The woman who works from home believes she cannot work if she has a certain ache. The concern she will have that ache is the obsession. That brings her anxiety up. The checking her body for the ache is the compulsion, as are the monitoring and refusing to work. They bring her discomfort down.

Blake holds the belief that he will turn out what he calls “trash work” if he feels tired or sick. That’s the obsession; it brings his discomfort up. His compulsion? Returning to bed or lying down anywhere and just checking out. He’ll only work if he feels “just right.” And that brings his discomfort down.

Is it a stretch? Could an OCD pattern be part of what is holding Blake back right now? Maybe. Maybe not. It’s interesting how he jumped on the therapist’s comparison. So, I wonder in my mind. Is it OCD? Is it depression? The therapist’s notion that Blake needs to work right through his discomfort fits for both – at least that’s what I think. Now, let’s see if Blake starts to do it…

On Ignorance and OCD

https://creativecommons.org/licenses/by/2.0/legalcode

“Mom, come here. Take a look at this.”

Blake summons me to the sofa where he is sitting and watching a video on YouTube. As I approach, I think he’s going to show me a video or something he finds interesting therein. As I lean in, though, he points not to the video, but to a banner running along the bottom.

“Are you OCD? Take the quiz to find out.”

It’s clearly not a true mental health screening. It’s another one of those things that pokes fun at how much you notice things that aren’t neat and orderly. It’s one of those quizzes that sets me off sometimes (See “Just a Little Rant“).

“Ugh,” I note. “I’ll bet that ticks you off.”

“Actually,” he says, “I find it kind of laughable. It doesn’t really bug me.”

“It doesn’t?”

“No. In the past that stuff really used to bother me,” he recalls. “Now…now I look at it as though they’re just ignorant. What I mean is, I don’t think that this is done with an intent to hurt people with OCD. I think about intent. I like to think that they just don’t realize that it can be hurtful; they just don’t realize what OCD is really like.”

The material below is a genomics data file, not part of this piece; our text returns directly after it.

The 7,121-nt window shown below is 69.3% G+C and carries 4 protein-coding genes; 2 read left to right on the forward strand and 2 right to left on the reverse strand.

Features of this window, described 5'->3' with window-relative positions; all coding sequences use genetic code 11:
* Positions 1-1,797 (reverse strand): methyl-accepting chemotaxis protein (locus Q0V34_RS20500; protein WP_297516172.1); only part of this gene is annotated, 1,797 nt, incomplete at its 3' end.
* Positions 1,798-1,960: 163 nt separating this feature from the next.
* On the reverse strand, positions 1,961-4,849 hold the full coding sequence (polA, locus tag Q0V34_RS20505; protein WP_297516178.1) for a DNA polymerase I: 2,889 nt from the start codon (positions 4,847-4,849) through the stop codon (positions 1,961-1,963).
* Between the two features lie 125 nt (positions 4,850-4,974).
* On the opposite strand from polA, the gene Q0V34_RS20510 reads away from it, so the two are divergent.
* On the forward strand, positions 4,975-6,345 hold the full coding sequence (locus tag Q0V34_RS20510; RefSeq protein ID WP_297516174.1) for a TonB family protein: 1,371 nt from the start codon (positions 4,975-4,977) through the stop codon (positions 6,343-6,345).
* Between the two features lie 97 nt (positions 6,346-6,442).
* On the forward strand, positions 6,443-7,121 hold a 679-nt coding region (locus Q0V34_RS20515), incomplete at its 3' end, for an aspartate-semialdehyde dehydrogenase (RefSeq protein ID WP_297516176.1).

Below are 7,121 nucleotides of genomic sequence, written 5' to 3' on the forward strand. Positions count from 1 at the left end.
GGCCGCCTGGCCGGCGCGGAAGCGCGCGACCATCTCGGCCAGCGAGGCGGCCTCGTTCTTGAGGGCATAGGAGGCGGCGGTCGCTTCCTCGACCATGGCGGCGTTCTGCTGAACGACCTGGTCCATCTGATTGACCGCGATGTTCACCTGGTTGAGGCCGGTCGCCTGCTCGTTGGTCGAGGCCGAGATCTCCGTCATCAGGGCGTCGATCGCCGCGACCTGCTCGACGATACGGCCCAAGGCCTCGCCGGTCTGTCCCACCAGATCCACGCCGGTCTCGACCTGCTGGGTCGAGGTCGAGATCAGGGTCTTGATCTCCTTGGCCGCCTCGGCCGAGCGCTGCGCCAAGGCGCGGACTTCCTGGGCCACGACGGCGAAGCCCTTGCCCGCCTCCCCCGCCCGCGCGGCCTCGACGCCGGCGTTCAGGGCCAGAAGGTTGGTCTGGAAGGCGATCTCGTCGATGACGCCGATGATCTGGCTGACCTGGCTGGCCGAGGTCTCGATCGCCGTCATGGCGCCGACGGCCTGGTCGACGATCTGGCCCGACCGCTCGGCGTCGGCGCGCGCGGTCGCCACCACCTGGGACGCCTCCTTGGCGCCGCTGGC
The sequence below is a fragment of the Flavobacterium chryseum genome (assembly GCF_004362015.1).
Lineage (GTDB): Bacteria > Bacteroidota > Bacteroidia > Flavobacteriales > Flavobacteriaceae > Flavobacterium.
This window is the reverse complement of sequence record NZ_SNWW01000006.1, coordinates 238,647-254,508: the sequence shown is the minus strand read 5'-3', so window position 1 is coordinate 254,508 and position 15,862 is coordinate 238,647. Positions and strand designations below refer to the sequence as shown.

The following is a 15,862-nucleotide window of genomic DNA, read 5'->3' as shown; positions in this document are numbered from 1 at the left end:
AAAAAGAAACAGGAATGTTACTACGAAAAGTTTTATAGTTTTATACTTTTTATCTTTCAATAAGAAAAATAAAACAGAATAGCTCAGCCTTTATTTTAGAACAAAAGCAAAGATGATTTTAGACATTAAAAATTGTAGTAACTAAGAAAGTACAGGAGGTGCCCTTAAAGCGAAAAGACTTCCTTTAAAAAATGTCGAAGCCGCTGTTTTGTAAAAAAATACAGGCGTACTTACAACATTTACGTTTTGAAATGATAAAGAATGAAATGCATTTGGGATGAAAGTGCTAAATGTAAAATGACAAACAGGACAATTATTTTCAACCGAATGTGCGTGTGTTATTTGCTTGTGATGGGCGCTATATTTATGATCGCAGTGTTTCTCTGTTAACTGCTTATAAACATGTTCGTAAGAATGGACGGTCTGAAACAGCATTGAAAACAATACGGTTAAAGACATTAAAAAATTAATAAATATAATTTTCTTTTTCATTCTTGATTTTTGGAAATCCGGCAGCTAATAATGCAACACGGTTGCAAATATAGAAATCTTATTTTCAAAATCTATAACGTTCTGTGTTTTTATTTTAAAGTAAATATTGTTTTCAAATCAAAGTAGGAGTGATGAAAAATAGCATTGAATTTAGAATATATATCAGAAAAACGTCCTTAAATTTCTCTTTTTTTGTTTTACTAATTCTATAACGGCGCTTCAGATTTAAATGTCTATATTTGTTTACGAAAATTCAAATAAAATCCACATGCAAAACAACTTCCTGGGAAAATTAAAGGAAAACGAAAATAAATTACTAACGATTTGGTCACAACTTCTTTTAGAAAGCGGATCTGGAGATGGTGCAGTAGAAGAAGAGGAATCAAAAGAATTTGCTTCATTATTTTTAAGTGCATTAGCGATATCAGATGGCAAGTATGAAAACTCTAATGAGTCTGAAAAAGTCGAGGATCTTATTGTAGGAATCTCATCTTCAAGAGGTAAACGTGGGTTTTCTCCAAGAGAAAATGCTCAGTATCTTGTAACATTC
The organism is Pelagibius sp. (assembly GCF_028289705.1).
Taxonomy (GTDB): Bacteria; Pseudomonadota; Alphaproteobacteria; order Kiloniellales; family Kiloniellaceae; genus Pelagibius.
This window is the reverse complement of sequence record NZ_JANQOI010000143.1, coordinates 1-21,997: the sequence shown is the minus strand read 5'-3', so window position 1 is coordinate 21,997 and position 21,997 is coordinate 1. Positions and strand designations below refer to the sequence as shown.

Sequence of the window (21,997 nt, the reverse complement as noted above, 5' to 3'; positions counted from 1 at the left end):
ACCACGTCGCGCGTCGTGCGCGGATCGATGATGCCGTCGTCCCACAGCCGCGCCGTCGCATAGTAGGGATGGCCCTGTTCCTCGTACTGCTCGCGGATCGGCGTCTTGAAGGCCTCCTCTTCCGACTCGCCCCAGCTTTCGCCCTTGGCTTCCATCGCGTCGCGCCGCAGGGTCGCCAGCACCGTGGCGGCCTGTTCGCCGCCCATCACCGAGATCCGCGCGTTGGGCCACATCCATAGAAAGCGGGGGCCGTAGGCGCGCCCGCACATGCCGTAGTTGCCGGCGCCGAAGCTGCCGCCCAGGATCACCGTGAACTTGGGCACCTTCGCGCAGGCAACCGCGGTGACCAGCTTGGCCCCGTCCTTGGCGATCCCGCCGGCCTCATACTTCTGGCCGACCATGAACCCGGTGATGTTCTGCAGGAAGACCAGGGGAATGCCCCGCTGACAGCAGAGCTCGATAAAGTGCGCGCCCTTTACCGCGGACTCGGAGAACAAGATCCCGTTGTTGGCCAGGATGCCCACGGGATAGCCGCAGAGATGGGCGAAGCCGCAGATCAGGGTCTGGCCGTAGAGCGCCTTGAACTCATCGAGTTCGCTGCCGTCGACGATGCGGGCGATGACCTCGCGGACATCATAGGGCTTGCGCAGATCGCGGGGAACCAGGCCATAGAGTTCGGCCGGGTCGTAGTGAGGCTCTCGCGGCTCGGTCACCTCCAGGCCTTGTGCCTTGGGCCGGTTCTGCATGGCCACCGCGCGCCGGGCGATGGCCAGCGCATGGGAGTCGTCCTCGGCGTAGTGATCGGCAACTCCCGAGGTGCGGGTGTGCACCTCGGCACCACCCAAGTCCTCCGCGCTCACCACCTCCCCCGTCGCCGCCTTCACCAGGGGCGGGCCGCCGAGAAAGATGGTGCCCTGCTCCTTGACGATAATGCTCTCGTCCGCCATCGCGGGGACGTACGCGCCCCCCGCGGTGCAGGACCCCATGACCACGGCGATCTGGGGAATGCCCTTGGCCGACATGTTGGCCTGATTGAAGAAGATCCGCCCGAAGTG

Now, I tend to be a crusader for OCD education, and quizzes like this definitely get under my skin because they ignore the true pain that OCD can cause . Our family knows that pain – and nobody knows it more intimately than Blake. While part of me never wants to see these things, perhaps my son has developed a way of coping with them that is positive for him. He attributes it to people not knowing and he considers it without hurtful intent. One might say he’s giving some folks a free pass, yet, at the same time perhaps it’s better that he doesn’t give it a lot of space in his head. I just might learn something from him.

We Have to Want It Less Than They Do

Image courtesy of Nanhatai8 at FreeDigitalPhotos.net

This week I attended a daylong community OCD event. The venue was completely full, there were terrific speakers, and there were lots of opportunities to connect. At the end of the day, there was a gathering to re-cap and ask questions. One parent stood up to ask a question that grabbed my heart and my attention.

The parent asked about a topic that is near to many of us who have young adult (or almost-adult) children struggling with OCD (or other mental health issues). That is, the parent wanted to know how to motivate one’s older teen or young adult to get serious and use the treatment being offered to them. I immediately felt a kinship to this parent. I wanted to reach across the crowded room and say, “Yes, I want to know that, too. You are not alone.” Yet my heart already knew the answer that was about to come.